There is currently a widespread concern about the actual nitrogen oxides (NOx) and particulate matter (PM) emissions of gasoline direct injection (GDI) vehicles, which have dynamically penetrated into the US passenger vehicles market and are expected to eventually replace the less efficient port fuel injection (PFI) vehicles. Although GDI engines are knows to significantly improve fuel economy and lower greenhouse gas emissions (GHG) when compared to PFI engines, they produce higher PM emissions due to the direct spray of gasoline into the combustion chamber. This leads to locally rich, diffusion-governed liquid fuel combustion that creates more PM formation. Gasoline particulate filters (GPFs) are introduced as an effective strategy to reduce the tailpipe PM mass and the number of ultrafine particles under a range of driving conditions and at the same time meet California’s PM mass emission standards.
The difference between conditions of the type approval dyno test cycles defined by the vehicle emission regulations and the real driving can contribute to the differences between expected and actual pollution levels, average cycles are designed more than 20 years ago which cannot give full picture and necessarily accurate estimate of typical power demands on the vehicle’s engine. Furthermore, it is disclosed that some verified the engines and vehicles are meeting current stricter regulations on FTP75 and US06 dyno tests but emitted more PM and NOx pollutions out of limits, Volkswagen (VW) Scandal is a typical lesson for demand of real world driving emission test. This has led to the introduction of in-use vehicle emission monitoring and regulations by means of portable emissions measurement systems (PEMS). With recent developments in the US and the European Union (EU), PEMS is becoming an important regulatory device. Both the Environmental Protection Agency (EPA) and the California Air Resource Board (CARB) have begun testing the ability of PEMS to accurately measure real driving emissions.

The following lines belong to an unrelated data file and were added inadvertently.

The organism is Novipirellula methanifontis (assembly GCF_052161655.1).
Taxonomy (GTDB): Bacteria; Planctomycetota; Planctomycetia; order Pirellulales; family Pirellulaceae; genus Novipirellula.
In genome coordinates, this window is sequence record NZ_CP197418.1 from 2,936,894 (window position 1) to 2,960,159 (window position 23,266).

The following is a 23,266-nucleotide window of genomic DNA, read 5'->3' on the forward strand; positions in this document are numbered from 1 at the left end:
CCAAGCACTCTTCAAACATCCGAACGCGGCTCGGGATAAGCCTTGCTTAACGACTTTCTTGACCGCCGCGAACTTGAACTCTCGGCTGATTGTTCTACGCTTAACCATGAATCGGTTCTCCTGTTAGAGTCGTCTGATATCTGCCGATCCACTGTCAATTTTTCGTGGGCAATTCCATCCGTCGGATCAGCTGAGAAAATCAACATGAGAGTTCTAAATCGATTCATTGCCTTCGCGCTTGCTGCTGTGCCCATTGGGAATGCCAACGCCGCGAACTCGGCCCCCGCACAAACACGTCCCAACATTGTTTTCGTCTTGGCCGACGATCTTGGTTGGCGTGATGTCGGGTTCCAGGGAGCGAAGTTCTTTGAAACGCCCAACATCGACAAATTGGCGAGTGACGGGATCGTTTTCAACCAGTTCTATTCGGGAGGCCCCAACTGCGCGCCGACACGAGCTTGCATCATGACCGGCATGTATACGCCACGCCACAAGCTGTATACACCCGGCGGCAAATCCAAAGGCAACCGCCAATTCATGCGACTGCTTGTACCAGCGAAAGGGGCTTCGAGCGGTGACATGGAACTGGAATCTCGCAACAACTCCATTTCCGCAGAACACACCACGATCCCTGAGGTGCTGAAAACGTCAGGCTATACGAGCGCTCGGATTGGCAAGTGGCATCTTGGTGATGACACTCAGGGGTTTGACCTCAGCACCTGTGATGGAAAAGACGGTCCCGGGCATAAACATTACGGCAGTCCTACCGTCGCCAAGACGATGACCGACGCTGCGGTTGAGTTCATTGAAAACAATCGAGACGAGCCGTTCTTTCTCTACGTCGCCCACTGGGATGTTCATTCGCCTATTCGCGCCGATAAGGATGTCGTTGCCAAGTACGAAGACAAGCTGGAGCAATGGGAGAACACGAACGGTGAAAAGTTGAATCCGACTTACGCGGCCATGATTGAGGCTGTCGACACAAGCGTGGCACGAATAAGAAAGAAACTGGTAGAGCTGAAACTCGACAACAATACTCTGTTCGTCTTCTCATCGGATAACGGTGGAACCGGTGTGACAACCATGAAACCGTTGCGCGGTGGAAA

The objective of this study is to examine the PM mass, PM soot, particle number (PN), and gaseous emissions of a current technology GDI vehicle during on-road testing with and without a catalyzed GPF. Testing was performed on three routes with different topological characteristics, representing urban, rural, highway and mountain driving conditions. The vehicle was tested in triplicated in downtown Los Angeles, Mt. Baldy, and in San Diego. The results of this work will be discussed in the context of the impact of GPF and driving patterns on tailpipe PM, PN, gaseous emissions and fuel economy.
The results showed statistic significant filtration rate up to 99% for PMsoot emissions by employing catalyst GPF instead of traditional TWC catalyst, relatively great reduction for total PM, PN and a trend of effective reduction for gaseous emissions were observed by analyzing the data, no measureable impact was found for fuel economy. With all these beneficial performances we can summarize the conclusion that GPF can be a reliable strategy for GDI vehicle emission control.